It appears that Petr Cech is not one to brag. Given his magical career, that must take some restraint.
As the curtain draws to a close on 20 years as arguably the best goalkeeper of the Premier League era, Cech speaks enchantingly about the moments that shaped his journey.
From the collision with Reading’s Stephen Hunt at the Madejski Stadium in 2006 that left him in a coma with a fractured skull, to Champions League glory in 2012, to the moment — sitting in Roman Abramovich’s living room — when he asked for a transfer to Arsenal.
Petr Cech is determined to win one last trophy – the Europa League – to end his career
Cech reveals that retirement feels ‘quite distant’ given Arsenal’s Europa League run
Cech is engaging, but what impresses is his reluctance to congratulate himself.
‘I try not to look back, because I want to live in the present and make sure the present finishes as well as possible,’ he explains. ‘The moment I stop, I’ll have time to sit back and look at my amazing journey.
‘If when I started, someone had told me that 20 years later I’d be in this position with all the cups and records then I wouldn’t have believed it.’
When Cech, 36, refers to the ‘present’ he means Thursday night, in Valencia. Arsenal take a 3-1 advantage into their Europa League semi-final second leg, which Cech hopes is his penultimate match as a professional — not his last.
‘The reality of retirement is still quite distant when you have another game and then maybe another game,’ said Cech. ‘My dream of finishing with the trophy is still alive.’
Cech, though, has already lived his dream. Four Premier Leagues, four FA Cups, three League cups, a Europa League win and, unforgettably, that night in Munich seven years ago.
Cech hasn’t watched Chelsea’s 2012 Champions League final against Bayern Munich
Cech likes to live in the present and will recall such moments when his career has finished
A footballer’s pinnacle — winning the Champions League. After years of coming agonisingly close, including a loss to Manchester United in the 2008 final and four semi-final defeats, Chelsea were finally kings of Europe.
Cech, as ever, was central. After the game had finished 1-1, his extra-time penalty save to deny Bayern Munich’s Arjen Robben was breathtaking, and his shootout stops from Ivica Olic and Bastian Schweinsteiger allowed Didier Drogba to seal the club’s greatest triumph. But Cech refuses to watch it back.
‘I’ve never seen the game,’ Cech said. ‘I’ve seen a part of the shoot-out because my son was watching it. Then I was in a hotel with the team and there was a Champions League show on TV that went back to that game.
‘I haven’t watched the 2008 final, either. These are moments you watch when you stop. I like to live in the present. You need to find ways to improve the situation in the present so I try to keep focused on it. Once I sit down I can watch all the games I want.’
Cech recalls telling Chelsea owner Roman Abramovich that he wanted to leave the club
Abramovich was reluctant to let Cech depart but eventually said that he could leave
The irony that Cech’s last game could be against Chelsea in the Europa League final in Baku on May 29 has not escaped him. But there will be no conflict of interest if that happens.
Cech worked so hard to become an Arsenal player. After a season sitting on the bench following Jose Mourinho’s decision to make Thibaut Courtois the club’s No 1, it was clear to Cech that he had to leave Stamford Bridge.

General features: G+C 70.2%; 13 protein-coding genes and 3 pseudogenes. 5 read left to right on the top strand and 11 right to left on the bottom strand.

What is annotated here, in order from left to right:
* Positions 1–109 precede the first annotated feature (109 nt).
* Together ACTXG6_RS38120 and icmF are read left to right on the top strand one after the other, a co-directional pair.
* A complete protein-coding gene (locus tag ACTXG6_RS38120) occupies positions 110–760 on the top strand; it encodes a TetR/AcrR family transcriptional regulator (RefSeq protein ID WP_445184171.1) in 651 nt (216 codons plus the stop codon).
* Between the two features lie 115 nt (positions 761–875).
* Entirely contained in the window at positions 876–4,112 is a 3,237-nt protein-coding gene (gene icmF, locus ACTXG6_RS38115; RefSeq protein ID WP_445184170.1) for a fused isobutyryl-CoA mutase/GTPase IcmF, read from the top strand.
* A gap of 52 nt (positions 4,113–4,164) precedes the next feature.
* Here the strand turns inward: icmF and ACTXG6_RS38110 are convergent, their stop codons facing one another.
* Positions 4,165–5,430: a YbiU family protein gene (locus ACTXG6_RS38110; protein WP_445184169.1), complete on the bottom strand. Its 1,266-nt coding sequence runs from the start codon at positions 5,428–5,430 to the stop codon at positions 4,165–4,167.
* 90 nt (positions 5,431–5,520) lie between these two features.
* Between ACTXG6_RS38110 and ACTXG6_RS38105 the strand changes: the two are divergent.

Arsene Wenger was interested and a move to the Emirates was Cech’s preferred option. There were significant obstacles in his way, though. Mourinho didn’t want to sell his keeper to a direct rival. Owner Abramovich was showing similar reluctance.
But then Cech — not for the first time in his career — produced the near impossible, persuading the Chelsea owner to change his mind.
Cech recalls: ‘I had a meeting at his house. We sat down, I expressed the reasons why. I was nervous — this was what I wanted to do and I didn’t have a plan B.
‘He wasn’t too happy but he knew I had done everything for the club. It was his decision, so he closed his eyes and said, “OK, you can go”.
‘Playing against Chelsea in the final looks a big possibility, with us in a good position and them having the second game at home.
‘I don’t know if it’s a dream scenario. You have the last game of your career, a European final and then you have an emotional attachment to the opposition team, which probably is a bit too much. But if it happens, it happens.’
After a collision with Stephen Hunt there were fears Cech would never play again
The fact that Cech is still going strong after two decades is testament to his fortitude. In 2006 it seemed he might never play again — or suffer an even worse fate — following his sickening collision with Hunt. The fact that he was back playing after just three months sums up his character.
‘I wouldn’t say it affected me much apart from the fact that I had to play with the helmet and I had to find a new way to look behind me,’ said Cech.
‘You don’t realise that you sense with all the sense on your skin, on your hair, and I have it covered now. So I had to learn how to scan more behind me because of the helmet.
‘But I didn’t really think about it. I had an advantage because I was in a coma for three days, so I didn’t have a memory of those days.
‘I don’t remember anything of the incident. When you’re in a car accident and you remember it, every time you’re in the car and you see something coming you might have that feeling of “What if the car suddenly turns?” I don’t have that.’
Cech is completing his coaching badges and Chelsea have made no secret of their desire to bring him back ‘home’.
Failing that, his son Damian has just enrolled at the Blues’ academy as the Under 10s goalkeeper.
If he is half as good as his dad, then Chelsea have got a player on their hands.